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'Faster, cheaper, better'? Maybe not for NASA
Agency urged to focus on quality, not quickness

LOS ANGELES -- NASA's space exploration program is trying to do too much with too little money and not understanding the risks that could lead to embarrassments like last year's failed Mars missions, according to two panels of experts.

The reports released this week did not suggest the agency abandon its mantra of "faster, cheaper, better" missions but instead urged officials to focus less on quickness and cost and more on quality and reliability."The success of 'faster, better, cheaper' is tempered by the fact that some projects and programs have put too much emphasis on cost and schedule reduction," said one panel led by Arthur Stephenson, director of the Marshall Space Flight Center.

"We need to slow down some, not rush too quickly into important programs and projects, plan and implement them more carefully," said Tony Spear, who led the other review and is a former manager at NASA's Jet Propulsion Laboratory.

Last year was especially difficult for NASA: In addition to losing two Mars probes, space shuttle flights were delayed, the Hubble Space Telescope temporarily shut down and other missions either missed their targets or failed at launch.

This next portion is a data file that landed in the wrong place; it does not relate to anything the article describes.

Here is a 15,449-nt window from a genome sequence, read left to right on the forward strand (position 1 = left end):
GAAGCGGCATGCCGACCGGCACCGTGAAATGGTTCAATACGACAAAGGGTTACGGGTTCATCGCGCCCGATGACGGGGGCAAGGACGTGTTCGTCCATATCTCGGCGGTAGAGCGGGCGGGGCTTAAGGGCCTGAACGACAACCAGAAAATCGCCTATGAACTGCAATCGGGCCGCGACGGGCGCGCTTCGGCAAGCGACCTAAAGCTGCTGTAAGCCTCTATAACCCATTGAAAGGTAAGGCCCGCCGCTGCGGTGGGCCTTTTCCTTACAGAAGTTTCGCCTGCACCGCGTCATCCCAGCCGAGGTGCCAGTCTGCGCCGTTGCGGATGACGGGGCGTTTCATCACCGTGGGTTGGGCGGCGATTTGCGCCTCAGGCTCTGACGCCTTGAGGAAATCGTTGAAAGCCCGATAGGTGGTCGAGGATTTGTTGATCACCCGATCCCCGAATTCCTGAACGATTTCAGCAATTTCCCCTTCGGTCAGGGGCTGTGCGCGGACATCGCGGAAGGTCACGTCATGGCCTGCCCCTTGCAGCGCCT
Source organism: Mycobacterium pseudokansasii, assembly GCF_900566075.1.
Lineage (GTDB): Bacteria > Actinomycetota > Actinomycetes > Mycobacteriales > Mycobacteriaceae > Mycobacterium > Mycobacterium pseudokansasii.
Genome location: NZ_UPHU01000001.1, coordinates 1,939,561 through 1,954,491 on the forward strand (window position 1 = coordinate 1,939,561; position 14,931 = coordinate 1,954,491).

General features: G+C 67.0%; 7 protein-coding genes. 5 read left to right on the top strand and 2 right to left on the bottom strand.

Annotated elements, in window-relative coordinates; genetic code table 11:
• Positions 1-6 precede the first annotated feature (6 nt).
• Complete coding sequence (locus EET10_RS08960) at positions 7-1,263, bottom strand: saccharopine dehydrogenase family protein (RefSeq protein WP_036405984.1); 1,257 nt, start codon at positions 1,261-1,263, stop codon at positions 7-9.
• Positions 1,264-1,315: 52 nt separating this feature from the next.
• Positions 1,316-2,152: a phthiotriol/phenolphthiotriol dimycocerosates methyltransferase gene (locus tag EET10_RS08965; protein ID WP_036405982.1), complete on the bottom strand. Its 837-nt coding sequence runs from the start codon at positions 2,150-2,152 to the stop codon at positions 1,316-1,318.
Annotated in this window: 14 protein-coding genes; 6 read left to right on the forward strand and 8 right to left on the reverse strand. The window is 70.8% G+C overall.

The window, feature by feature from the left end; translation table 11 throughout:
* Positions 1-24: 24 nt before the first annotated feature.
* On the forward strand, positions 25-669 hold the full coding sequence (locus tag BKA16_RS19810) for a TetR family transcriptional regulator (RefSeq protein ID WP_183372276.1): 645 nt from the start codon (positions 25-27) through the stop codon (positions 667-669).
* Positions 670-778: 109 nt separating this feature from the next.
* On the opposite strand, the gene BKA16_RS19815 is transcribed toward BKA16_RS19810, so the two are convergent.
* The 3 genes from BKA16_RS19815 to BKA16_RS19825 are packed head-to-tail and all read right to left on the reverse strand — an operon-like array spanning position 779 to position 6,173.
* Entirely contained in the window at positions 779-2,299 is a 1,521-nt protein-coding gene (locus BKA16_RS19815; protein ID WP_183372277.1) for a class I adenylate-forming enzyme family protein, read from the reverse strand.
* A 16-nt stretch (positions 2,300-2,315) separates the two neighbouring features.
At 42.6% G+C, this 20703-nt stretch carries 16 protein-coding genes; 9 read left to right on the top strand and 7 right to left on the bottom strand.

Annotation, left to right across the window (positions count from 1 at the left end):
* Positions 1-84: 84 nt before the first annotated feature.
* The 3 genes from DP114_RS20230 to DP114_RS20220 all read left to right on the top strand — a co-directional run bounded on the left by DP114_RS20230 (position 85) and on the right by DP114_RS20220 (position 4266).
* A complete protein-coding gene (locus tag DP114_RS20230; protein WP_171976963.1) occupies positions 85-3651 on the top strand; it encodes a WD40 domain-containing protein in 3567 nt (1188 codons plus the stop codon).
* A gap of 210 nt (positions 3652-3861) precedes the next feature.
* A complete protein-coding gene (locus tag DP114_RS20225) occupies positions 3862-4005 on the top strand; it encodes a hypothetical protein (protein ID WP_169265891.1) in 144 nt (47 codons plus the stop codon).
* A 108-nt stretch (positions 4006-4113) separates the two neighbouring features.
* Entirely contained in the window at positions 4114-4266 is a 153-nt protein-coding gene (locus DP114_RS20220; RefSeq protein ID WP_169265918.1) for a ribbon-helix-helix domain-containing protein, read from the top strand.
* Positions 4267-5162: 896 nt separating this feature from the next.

NASA Administrator Daniel Goldin ordered reviews, including Spear's analysis of "faster, better, cheaper" and the report on NASA management by the Mars Climate Orbiter failure board, which Stephenson led. Last week, another panel made 81 recommendations on space shuttle management, safety and technical issues.

"We knew this change would not be easy," Goldin said. "We knew we would have problems."

JPL, which operated both the $125 million Mars Climate Orbiter and $165 million Mars Polar Lander, said the failed missions serve as a wake-up call.

"The lessons learned, findings and recommendations seem to be on target, and we intend to take them seriously and do what we can to make the necessary improvements here at JPL," said Larry Dumas, the lab's deputy director.

A common theme runs through both reports: "Faster, better, cheaper" missions place too much emphasis on cost and schedule reduction and too little on management, oversight, leadership and evaluating risk.

The Climate Orbiter, for instance, was lost when a contractor failed to convert measurements into metric units.

That mistake itself was not as serious as the failure to catch it, the review board said.

"It's Management 101. They're basically saying there are four things you have to balance: cost, schedule, content and risk," said John Pike, an analyst for the Federation of American Scientists. "But they don't say very much about how to balance those."

The space agency will decide what specific actions to take by midsummer, said W. Brian Keegan, NASA's chief engineer.